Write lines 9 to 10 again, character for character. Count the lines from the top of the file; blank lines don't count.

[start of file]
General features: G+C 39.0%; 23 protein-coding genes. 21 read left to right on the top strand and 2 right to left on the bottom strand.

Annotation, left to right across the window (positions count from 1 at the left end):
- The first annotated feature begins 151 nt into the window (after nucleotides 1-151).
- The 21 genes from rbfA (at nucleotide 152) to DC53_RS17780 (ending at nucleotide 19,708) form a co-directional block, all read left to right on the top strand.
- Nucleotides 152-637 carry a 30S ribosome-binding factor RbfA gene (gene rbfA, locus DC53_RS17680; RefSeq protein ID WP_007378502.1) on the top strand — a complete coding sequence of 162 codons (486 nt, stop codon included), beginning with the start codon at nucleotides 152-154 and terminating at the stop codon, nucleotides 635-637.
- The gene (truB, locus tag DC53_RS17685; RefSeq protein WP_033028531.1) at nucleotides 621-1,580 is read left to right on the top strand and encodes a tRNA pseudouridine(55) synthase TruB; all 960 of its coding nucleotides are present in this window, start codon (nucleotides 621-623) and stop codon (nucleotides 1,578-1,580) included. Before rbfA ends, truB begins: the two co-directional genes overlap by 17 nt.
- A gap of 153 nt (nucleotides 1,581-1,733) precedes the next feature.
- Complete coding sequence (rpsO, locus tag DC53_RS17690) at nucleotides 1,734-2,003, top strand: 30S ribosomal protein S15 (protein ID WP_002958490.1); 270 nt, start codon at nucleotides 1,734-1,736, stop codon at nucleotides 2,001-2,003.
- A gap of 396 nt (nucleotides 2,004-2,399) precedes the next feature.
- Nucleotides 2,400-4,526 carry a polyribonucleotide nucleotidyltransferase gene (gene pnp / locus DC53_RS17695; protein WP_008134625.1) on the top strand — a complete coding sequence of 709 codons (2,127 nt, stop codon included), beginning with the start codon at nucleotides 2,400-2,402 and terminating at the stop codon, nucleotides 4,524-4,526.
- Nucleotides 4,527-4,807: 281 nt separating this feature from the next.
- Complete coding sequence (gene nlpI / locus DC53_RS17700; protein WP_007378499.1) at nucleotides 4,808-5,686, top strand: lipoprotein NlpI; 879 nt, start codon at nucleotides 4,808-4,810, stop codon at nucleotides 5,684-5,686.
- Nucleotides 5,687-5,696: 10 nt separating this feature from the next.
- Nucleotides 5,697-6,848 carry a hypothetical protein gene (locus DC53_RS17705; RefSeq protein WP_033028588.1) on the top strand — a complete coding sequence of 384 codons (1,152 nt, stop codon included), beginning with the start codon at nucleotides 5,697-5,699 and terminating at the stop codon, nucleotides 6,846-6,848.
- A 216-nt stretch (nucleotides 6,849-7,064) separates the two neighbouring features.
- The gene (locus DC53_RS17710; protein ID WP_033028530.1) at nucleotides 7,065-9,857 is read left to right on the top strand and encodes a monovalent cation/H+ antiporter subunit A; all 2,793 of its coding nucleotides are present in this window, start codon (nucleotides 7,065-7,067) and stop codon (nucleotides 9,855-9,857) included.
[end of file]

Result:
- A gap of 396 nt (nucleotides 2,004-2,399) precedes the next feature.
- Nucleotides 2,400-4,526 carry a polyribonucleotide nucleotidyltransferase gene (gene pnp / locus DC53_RS17695; protein WP_008134625.1) on the top strand — a complete coding sequence of 709 codons (2,127 nt, stop codon included), beginning with the start codon at nucleotides 2,400-2,402 and terminating at the stop codon, nucleotides 4,524-4,526.